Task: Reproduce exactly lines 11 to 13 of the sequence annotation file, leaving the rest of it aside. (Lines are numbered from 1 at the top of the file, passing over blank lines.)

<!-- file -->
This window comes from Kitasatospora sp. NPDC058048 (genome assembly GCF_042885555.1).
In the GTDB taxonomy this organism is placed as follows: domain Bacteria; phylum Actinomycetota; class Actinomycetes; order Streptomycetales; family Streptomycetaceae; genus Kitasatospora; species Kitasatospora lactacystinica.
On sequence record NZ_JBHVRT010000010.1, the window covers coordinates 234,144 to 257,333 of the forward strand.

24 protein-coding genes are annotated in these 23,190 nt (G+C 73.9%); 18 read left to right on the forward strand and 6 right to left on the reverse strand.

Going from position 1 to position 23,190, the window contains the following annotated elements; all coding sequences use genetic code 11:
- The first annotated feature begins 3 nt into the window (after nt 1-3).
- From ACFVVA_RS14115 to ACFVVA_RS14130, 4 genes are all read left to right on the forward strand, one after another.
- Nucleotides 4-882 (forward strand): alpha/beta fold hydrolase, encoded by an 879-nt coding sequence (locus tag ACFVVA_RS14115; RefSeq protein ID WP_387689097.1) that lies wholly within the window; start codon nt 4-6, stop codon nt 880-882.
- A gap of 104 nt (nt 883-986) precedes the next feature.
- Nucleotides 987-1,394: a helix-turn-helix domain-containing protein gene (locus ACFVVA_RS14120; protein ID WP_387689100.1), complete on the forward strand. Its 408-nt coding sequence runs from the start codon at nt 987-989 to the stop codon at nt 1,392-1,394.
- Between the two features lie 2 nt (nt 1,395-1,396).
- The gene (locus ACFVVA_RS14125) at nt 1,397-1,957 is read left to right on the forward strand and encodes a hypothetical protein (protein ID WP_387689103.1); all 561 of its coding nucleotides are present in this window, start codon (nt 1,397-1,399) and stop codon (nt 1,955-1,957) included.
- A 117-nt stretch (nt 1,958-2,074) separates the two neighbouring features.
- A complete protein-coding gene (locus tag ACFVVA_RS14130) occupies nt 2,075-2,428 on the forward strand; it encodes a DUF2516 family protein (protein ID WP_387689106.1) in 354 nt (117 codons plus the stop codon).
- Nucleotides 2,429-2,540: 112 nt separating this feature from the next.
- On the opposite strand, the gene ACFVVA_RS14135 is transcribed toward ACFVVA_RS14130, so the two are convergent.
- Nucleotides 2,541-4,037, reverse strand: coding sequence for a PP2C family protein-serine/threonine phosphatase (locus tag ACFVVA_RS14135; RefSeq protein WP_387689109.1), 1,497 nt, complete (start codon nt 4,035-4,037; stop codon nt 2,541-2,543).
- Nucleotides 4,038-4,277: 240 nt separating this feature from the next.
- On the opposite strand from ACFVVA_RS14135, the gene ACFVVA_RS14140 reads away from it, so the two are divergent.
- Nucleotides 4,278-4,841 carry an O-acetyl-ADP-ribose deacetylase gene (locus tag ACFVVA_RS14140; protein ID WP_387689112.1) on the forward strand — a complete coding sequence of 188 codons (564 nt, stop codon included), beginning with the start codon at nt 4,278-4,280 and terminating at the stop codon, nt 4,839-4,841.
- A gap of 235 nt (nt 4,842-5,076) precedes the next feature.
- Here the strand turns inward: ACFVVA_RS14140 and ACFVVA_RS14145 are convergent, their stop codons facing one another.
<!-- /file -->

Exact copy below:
- Between the two features lie 2 nt (nt 1,395-1,396).
- The gene (locus ACFVVA_RS14125) at nt 1,397-1,957 is read left to right on the forward strand and encodes a hypothetical protein (protein ID WP_387689103.1); all 561 of its coding nucleotides are present in this window, start codon (nt 1,397-1,399) and stop codon (nt 1,955-1,957) included.
- A 117-nt stretch (nt 1,958-2,074) separates the two neighbouring features.